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General Writing and Grammar Help/usage of the expression "failed miserably"

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Question
Dear Ted,
I'm not sure if I'm using the expression 'failed miserably" correctly in the following sentences. In other words, do the following sentences make sense and are they grammatically correct?
1. I failed my test miserably.
2. I failed my math test miserably.

Answer
Dear Glen:

I'm not sure if I'm using the expression 'failed miserably" correctly in the following sentences. In other words, do the following sentences make sense and are they grammatically correct?
1. I failed my test miserably.
2. I failed my math test miserably.

*** They are both correct.  You could simply say, "I failed my test."  However, adding an adverb like "miserably" tells TO WHAT DEGREE your failure was.  "Miserably" means that you did very, very poorly on the test.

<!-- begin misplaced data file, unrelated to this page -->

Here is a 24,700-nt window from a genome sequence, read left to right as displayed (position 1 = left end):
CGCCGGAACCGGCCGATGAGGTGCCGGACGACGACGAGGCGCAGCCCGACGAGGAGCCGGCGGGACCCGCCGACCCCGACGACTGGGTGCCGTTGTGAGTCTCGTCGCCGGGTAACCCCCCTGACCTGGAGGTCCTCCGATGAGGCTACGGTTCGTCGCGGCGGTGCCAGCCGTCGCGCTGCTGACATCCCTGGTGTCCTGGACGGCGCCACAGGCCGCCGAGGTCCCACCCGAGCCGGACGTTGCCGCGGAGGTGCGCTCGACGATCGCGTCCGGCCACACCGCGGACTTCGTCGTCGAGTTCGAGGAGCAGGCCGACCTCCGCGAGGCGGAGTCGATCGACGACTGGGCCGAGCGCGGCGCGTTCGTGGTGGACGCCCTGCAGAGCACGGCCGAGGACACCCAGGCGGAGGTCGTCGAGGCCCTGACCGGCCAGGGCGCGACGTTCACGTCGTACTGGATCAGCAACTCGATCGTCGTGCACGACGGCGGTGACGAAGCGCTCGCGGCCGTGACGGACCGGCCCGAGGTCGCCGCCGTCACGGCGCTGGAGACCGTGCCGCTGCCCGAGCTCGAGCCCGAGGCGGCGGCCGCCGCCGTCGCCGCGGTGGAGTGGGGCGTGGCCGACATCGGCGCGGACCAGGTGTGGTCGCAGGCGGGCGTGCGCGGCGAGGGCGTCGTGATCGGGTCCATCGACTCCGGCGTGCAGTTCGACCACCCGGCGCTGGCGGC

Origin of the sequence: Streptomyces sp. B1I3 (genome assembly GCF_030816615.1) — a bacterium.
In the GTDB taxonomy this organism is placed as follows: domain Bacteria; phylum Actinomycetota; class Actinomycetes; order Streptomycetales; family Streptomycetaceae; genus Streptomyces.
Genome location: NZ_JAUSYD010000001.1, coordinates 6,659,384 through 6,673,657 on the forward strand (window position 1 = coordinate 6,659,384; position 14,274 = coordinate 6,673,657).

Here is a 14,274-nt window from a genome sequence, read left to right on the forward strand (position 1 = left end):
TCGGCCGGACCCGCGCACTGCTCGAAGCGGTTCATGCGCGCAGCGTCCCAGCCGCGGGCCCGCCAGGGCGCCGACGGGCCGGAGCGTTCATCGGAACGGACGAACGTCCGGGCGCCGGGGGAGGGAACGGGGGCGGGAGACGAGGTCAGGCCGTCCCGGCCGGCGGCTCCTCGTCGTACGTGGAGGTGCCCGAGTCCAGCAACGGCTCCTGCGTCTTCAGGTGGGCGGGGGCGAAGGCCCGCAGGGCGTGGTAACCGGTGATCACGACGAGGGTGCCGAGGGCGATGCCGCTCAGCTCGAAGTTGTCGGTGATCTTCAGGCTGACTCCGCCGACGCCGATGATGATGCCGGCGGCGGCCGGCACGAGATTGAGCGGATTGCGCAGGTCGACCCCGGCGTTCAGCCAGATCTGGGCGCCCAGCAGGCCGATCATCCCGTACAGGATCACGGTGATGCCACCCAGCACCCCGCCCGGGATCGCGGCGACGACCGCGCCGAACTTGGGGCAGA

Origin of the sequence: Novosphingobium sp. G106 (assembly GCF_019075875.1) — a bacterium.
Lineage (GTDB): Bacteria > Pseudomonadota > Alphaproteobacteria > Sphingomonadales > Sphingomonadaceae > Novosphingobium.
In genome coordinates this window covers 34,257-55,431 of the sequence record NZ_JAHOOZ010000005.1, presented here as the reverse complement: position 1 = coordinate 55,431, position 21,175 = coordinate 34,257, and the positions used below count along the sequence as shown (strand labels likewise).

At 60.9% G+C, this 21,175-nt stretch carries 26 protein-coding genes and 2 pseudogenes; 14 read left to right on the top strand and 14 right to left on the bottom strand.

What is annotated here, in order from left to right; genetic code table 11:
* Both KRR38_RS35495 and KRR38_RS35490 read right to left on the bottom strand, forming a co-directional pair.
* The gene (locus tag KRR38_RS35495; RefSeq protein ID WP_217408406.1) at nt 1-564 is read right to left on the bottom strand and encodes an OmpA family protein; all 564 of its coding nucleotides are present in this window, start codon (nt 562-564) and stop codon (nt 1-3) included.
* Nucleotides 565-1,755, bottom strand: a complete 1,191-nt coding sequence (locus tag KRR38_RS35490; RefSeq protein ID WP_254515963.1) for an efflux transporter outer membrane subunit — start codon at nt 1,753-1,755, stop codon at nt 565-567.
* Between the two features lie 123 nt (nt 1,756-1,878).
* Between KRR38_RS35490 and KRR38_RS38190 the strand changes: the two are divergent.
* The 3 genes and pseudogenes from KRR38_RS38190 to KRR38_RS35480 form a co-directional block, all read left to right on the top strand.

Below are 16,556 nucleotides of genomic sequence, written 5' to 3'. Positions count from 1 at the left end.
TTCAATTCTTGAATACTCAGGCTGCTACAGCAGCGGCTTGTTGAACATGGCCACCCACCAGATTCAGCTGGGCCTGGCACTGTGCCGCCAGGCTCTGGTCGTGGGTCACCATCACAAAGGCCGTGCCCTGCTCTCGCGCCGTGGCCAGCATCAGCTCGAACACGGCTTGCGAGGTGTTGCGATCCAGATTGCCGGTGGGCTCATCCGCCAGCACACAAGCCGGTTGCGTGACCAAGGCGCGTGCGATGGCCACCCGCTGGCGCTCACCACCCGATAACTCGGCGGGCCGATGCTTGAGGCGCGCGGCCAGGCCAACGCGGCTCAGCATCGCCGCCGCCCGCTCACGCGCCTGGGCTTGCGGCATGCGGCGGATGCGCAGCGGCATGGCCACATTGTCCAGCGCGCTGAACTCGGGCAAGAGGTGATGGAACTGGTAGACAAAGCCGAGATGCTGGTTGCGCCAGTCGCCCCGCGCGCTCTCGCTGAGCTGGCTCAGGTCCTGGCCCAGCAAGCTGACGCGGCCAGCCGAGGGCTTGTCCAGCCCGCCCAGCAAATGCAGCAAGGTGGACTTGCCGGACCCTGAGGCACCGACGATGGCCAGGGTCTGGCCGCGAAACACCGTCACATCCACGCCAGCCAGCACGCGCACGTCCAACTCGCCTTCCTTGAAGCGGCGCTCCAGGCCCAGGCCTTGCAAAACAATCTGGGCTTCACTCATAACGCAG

Ted

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Ted Nesbitt

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I am the bibliographic instruction and reference librarian at a public college. Some members of the English department recommend me to their students. I offer assistance in grammar, punctuation, sentence structure, and paragraph development. My master`s thesis concerns William Faulkner`s tragic novels. I formerly taught advanced placement English at two schools in the Philadelphia area.

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I have been one of the highest-ranked volunteers in this category for more than a decade.

Education/Credentials
B. A. and M. A in English; MSIS in Library & Information Sciences; graduate study in philosophy

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